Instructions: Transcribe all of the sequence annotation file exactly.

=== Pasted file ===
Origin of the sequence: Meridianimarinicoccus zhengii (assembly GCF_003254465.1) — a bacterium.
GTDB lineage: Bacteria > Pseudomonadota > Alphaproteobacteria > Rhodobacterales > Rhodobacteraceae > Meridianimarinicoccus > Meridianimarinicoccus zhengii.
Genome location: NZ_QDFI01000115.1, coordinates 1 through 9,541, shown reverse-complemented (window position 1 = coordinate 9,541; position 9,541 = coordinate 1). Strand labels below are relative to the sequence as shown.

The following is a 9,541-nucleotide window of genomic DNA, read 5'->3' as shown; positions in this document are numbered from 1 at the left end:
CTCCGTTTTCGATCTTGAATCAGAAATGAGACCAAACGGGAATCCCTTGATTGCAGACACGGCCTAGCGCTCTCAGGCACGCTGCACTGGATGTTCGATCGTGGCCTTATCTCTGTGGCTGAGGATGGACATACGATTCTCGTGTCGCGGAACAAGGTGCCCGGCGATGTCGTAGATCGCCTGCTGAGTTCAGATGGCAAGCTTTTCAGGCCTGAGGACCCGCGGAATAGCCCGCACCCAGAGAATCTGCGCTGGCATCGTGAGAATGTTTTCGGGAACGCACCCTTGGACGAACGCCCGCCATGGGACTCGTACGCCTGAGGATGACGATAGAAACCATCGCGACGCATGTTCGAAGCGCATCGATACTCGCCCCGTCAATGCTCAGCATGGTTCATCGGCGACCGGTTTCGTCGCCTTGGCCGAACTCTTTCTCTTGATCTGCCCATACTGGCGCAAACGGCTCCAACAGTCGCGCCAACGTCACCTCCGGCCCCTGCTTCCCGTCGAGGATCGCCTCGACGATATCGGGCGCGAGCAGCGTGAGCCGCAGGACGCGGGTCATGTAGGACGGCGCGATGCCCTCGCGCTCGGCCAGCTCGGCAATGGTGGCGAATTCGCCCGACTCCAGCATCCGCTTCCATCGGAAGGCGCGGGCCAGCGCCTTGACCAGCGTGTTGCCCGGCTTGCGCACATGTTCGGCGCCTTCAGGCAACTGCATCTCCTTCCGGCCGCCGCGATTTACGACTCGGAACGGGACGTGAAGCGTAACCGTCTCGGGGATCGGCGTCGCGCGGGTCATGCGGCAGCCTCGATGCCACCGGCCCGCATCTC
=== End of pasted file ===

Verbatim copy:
Origin of the sequence: Meridianimarinicoccus zhengii (assembly GCF_003254465.1) — a bacterium.
GTDB lineage: Bacteria > Pseudomonadota > Alphaproteobacteria > Rhodobacterales > Rhodobacteraceae > Meridianimarinicoccus > Meridianimarinicoccus zhengii.
Genome location: NZ_QDFI01000115.1, coordinates 1 through 9,541, shown reverse-complemented (window position 1 = coordinate 9,541; position 9,541 = coordinate 1). Strand labels below are relative to the sequence as shown.

The following is a 9,541-nucleotide window of genomic DNA, read 5'->3' as shown; positions in this document are numbered from 1 at the left end:
CTCCGTTTTCGATCTTGAATCAGAAATGAGACCAAACGGGAATCCCTTGATTGCAGACACGGCCTAGCGCTCTCAGGCACGCTGCACTGGATGTTCGATCGTGGCCTTATCTCTGTGGCTGAGGATGGACATACGATTCTCGTGTCGCGGAACAAGGTGCCCGGCGATGTCGTAGATCGCCTGCTGAGTTCAGATGGCAAGCTTTTCAGGCCTGAGGACCCGCGGAATAGCCCGCACCCAGAGAATCTGCGCTGGCATCGTGAGAATGTTTTCGGGAACGCACCCTTGGACGAACGCCCGCCATGGGACTCGTACGCCTGAGGATGACGATAGAAACCATCGCGACGCATGTTCGAAGCGCATCGATACTCGCCCCGTCAATGCTCAGCATGGTTCATCGGCGACCGGTTTCGTCGCCTTGGCCGAACTCTTTCTCTTGATCTGCCCATACTGGCGCAAACGGCTCCAACAGTCGCGCCAACGTCACCTCCGGCCCCTGCTTCCCGTCGAGGATCGCCTCGACGATATCGGGCGCGAGCAGCGTGAGCCGCAGGACGCGGGTCATGTAGGACGGCGCGATGCCCTCGCGCTCGGCCAGCTCGGCAATGGTGGCGAATTCGCCCGACTCCAGCATCCGCTTCCATCGGAAGGCGCGGGCCAGCGCCTTGACCAGCGTGTTGCCCGGCTTGCGCACATGTTCGGCGCCTTCAGGCAACTGCATCTCCTTCCGGCCGCCGCGATTTACGACTCGGAACGGGACGTGAAGCGTAACCGTCTCGGGGATCGGCGTCGCGCGGGTCATGCGGCAGCCTCGATGCCACCGGCCCGCATCTC